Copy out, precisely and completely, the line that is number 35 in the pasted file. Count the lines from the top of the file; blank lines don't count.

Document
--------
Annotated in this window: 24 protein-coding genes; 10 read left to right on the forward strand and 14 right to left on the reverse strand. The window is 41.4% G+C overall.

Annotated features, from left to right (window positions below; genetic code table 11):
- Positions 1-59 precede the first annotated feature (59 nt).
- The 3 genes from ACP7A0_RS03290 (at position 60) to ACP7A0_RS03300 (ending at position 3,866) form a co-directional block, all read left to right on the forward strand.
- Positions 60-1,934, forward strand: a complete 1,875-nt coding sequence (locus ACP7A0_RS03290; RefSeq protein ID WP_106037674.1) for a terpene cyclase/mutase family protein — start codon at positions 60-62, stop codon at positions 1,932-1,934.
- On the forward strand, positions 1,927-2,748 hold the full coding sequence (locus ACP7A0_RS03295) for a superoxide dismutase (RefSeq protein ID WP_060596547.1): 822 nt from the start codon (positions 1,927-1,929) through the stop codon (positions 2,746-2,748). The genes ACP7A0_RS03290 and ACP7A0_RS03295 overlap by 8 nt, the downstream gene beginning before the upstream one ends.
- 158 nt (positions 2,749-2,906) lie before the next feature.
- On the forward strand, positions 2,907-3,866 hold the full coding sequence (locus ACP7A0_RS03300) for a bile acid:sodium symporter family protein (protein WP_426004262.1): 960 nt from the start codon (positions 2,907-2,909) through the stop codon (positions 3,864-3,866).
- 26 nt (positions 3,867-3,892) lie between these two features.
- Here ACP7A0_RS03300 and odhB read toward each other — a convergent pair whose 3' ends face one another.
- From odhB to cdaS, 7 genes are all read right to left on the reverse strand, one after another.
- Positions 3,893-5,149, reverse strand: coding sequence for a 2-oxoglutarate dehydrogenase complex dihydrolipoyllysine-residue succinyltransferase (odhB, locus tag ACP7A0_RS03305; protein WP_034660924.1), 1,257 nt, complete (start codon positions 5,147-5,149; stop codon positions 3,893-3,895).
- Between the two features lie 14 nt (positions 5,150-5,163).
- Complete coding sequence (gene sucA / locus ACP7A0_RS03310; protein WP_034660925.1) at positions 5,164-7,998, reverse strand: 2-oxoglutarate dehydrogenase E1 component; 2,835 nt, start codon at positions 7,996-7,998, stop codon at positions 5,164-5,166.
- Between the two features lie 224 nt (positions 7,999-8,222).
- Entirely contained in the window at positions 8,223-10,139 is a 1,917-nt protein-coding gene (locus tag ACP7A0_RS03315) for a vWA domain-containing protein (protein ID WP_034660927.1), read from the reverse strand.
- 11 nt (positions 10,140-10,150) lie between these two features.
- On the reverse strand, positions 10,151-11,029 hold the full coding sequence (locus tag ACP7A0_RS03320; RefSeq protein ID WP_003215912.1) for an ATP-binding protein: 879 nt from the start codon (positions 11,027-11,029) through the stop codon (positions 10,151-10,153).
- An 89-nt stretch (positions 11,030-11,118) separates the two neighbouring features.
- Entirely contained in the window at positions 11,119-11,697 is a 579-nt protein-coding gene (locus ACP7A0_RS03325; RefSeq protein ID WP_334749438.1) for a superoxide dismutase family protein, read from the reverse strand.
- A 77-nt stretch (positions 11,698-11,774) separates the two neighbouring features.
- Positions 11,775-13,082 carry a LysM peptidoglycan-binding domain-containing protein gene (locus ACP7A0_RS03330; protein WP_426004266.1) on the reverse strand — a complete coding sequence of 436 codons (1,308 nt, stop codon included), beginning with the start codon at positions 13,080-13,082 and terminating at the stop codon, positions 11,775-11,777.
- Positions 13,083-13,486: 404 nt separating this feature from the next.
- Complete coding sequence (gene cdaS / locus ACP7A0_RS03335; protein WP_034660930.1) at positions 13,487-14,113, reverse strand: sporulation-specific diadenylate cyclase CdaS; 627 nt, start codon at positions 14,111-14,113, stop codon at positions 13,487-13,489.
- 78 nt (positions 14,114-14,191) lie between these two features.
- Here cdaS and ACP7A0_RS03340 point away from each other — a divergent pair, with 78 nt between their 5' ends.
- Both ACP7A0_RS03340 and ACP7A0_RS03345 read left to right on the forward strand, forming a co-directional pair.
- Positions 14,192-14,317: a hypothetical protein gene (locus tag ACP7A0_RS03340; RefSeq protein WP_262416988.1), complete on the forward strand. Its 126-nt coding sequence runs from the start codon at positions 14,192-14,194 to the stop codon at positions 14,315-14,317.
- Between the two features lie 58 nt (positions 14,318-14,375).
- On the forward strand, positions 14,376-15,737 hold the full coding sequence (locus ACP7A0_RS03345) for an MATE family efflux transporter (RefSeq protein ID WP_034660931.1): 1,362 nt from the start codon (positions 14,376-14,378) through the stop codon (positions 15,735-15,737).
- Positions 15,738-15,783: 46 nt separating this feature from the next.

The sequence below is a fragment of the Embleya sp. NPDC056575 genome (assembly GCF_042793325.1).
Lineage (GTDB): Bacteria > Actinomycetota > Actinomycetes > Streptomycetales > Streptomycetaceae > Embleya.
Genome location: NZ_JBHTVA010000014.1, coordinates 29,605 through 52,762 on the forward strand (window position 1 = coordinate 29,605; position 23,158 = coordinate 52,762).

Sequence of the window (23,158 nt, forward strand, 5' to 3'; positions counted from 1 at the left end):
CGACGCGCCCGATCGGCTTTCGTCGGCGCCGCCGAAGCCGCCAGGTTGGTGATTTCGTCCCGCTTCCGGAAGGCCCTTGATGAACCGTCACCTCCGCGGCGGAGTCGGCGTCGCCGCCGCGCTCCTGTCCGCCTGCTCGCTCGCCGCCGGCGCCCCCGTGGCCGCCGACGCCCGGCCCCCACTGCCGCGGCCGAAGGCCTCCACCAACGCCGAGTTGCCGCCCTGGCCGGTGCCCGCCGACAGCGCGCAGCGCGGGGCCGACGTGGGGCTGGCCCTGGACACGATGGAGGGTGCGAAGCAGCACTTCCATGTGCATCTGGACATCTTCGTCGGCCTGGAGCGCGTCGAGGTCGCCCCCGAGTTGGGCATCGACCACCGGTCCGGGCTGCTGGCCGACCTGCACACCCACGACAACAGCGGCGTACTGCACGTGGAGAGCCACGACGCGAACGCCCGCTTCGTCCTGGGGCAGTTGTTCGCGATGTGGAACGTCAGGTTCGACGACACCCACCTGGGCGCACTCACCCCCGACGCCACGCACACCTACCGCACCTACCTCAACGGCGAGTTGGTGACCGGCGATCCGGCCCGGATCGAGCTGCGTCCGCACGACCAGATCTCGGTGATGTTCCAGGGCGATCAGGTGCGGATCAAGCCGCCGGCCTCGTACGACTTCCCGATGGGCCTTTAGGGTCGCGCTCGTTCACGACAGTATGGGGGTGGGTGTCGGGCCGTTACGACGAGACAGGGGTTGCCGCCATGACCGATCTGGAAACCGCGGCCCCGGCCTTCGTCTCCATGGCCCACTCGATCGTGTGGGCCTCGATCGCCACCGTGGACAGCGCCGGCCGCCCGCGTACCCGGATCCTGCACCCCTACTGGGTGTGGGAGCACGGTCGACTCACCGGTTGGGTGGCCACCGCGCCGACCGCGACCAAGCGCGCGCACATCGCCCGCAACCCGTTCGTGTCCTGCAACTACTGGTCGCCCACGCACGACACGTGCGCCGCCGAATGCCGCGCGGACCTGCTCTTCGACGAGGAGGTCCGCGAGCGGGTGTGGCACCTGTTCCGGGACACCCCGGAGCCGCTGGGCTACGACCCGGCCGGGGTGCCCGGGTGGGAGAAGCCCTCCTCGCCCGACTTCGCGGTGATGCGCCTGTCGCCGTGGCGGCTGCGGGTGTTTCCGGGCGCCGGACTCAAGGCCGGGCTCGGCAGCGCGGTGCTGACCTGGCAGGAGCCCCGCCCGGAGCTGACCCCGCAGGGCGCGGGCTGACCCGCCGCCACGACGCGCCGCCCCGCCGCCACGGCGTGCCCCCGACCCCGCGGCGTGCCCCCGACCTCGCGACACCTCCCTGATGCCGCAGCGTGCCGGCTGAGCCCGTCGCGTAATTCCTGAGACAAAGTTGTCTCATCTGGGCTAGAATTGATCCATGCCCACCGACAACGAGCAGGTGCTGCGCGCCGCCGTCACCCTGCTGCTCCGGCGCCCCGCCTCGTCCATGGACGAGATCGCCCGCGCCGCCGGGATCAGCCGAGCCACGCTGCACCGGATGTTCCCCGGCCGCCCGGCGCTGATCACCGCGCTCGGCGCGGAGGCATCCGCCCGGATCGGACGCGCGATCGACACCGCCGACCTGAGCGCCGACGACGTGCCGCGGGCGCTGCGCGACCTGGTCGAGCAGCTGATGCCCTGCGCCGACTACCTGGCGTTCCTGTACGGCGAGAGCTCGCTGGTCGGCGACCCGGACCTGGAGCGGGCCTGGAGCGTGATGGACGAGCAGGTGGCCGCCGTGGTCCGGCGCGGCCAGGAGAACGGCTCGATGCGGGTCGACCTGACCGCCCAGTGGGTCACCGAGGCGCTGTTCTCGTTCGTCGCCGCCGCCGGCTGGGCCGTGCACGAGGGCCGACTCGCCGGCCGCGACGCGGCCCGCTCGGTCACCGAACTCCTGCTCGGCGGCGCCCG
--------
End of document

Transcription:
Sequence of the window (23,158 nt, forward strand, 5' to 3'; positions counted from 1 at the left end):